The discussion begins with a consideration of understanding why there should be such heightened senses and displays of identity in the holiday setting. In his study of young adults’ views of national identity in the UK, and particularly the difference between English and British, Steve Fenton argues that “if we are looking for intensity, commitment or emotional energy attaching to national identity, we do not find much among the young adults in this research”—his overall conclusion is that indifference is shown to national identity. However, he does concede that there are times when “an identity might rise and fall” in line with “external events or prompts” (2007: 326) and asks if “national identity [is] … prompted by social contexts of the individual’s life” (327).
Picking up on the idea of context in the cases of Magaluf and Palmanova, where the informants of this article represent mixed age groups from different parts of the UK, I use ideas drawn from existential anthropology and Bourdieu’s concept of habitus to elucidate the expression of effervescent Britishness found in Magaluf and Palmanova.
Habitus refers to the dispositions and preferences expressed in lifestyle choices and tastes that inform a sense of personhood and identity—in short, our way of being. In the existential anthropology of Michael Jackson (1989, 2005), he refers to a disrupted habitus that occurs at moments of life when there is a heightened sense of self-awareness. This may be in the form of a ceremony, initiation rite, or extreme stress, and at these times feelings or expressions normally held in check—latent possibilities—are allowed fruition. Illuminating understanding of Kuranko (an ethnic group living in Sierra Leone) behavior during the separation period of the neophytes in female adulthood initiation rites, Jackson comments:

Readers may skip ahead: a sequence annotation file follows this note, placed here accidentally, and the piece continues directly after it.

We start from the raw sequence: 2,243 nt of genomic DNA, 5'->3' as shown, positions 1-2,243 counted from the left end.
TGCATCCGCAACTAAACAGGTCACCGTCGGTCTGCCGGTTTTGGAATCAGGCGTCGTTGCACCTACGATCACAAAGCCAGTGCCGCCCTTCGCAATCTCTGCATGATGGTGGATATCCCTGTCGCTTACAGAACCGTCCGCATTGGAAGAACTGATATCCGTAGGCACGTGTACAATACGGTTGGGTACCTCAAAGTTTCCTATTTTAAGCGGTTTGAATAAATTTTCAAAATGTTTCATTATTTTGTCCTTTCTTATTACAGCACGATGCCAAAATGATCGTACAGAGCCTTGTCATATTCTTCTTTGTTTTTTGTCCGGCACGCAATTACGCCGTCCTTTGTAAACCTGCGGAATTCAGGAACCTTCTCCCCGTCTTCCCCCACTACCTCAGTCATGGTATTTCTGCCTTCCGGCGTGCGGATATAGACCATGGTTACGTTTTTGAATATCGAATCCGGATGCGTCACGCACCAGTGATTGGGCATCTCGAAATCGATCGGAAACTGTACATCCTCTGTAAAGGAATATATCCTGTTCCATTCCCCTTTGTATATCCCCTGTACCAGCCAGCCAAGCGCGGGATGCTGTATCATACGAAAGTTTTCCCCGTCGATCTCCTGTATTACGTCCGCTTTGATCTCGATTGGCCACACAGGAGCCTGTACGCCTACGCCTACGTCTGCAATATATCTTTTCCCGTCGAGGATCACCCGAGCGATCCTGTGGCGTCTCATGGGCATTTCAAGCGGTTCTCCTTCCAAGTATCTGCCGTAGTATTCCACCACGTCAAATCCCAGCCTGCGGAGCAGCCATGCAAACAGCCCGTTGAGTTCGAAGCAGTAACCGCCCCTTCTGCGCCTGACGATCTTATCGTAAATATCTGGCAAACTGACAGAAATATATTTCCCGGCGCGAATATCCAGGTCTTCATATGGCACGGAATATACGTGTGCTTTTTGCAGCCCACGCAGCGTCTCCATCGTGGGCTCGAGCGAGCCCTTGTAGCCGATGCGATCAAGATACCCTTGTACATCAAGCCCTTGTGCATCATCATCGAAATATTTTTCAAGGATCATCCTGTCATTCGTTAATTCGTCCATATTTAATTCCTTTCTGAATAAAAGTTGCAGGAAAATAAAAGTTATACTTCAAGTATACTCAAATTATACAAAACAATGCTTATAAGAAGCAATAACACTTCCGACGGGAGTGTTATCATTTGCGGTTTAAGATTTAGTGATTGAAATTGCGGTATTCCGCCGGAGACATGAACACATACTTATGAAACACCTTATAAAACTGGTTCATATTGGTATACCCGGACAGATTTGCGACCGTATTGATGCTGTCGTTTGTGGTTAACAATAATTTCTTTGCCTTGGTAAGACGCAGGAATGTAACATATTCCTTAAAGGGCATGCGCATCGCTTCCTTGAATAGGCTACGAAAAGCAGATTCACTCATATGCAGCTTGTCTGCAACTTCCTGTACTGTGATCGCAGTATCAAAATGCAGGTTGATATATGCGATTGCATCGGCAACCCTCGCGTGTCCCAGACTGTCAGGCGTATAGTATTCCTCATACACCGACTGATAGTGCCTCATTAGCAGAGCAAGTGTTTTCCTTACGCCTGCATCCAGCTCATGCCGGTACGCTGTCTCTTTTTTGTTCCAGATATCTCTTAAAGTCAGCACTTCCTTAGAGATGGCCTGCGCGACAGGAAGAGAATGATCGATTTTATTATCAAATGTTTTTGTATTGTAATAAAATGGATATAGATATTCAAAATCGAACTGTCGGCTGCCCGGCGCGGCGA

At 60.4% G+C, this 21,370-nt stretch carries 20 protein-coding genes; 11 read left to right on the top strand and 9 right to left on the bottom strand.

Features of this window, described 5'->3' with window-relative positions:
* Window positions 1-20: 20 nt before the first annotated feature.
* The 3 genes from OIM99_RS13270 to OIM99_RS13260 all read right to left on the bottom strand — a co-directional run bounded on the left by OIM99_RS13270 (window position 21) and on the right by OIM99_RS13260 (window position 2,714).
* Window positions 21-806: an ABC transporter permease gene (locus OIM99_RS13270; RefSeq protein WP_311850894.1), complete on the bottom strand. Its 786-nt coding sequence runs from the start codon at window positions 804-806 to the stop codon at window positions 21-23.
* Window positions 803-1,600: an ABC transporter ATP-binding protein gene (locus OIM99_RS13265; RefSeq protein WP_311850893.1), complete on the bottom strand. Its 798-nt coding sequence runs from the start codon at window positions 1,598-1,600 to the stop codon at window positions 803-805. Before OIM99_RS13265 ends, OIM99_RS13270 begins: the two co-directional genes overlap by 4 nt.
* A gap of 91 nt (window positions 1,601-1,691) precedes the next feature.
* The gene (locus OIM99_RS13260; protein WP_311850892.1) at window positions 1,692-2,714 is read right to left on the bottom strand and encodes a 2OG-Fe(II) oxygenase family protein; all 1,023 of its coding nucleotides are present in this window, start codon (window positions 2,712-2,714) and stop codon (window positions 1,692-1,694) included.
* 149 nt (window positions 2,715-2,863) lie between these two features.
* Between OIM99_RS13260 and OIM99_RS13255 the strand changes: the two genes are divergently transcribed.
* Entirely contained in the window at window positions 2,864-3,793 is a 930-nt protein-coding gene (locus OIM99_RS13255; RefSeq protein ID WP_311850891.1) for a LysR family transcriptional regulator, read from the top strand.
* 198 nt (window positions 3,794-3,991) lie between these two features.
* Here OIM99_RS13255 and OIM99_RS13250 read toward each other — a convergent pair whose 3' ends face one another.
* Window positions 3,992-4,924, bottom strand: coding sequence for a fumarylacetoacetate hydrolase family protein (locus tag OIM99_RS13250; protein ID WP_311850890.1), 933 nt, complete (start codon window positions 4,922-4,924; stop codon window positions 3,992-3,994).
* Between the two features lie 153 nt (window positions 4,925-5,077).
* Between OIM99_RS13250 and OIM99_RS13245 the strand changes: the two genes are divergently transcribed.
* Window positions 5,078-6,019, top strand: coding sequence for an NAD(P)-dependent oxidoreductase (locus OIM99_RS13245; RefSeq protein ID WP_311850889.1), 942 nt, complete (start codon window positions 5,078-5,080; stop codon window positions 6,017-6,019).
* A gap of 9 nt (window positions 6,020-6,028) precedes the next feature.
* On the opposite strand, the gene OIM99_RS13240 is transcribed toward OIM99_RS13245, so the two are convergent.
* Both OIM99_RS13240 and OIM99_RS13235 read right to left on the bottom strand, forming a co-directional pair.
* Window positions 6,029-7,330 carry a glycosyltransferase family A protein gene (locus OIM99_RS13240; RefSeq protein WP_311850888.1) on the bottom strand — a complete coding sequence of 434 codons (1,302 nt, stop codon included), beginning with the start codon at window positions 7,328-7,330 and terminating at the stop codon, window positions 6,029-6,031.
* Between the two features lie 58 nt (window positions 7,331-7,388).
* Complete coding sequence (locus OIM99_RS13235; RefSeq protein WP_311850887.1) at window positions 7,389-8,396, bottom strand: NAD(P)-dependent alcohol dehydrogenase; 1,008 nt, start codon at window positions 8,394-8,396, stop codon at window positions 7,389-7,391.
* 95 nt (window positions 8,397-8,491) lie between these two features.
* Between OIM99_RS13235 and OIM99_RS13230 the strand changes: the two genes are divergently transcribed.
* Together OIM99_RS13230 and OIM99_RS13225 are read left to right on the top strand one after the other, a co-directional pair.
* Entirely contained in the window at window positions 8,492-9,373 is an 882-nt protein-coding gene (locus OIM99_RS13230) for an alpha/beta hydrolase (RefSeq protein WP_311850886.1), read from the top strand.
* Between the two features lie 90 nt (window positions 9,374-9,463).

It is the disruption of the environment that mainly concerns me here, and the way such disruption triggers changes in bodily and mental disposition. Kuranko initiation is first and foremost a disruption in the habitus … that sets in train the social and personal alterations whose visible bodily aspect is role reversal. My argument is that this disruption in the habitus … lays people open to possibilities of behaviour which they embody but ordinarily are not inclined to express. Furthermore, I believe that it is on the strength of these extraordinary possibilities that people control and recreate their world, their habitus.(1989: 129)
My argument is that the holiday provides an occasion that allows a disturbance to the habitus (Andrews 2009). Fenton argues that “national identity is evoked by response to highly visible events” (2007: 327). I suggest the holiday is one such event, and thus a sense of national identity becomes more important than perhaps it would be expressed in the home world in which Fenton’s research took place. The disruption to the habitus caused by the holiday is made more pronounced by the tourism industry and the positioning of the foreign other against the tourists’ conceptualizations of who they are.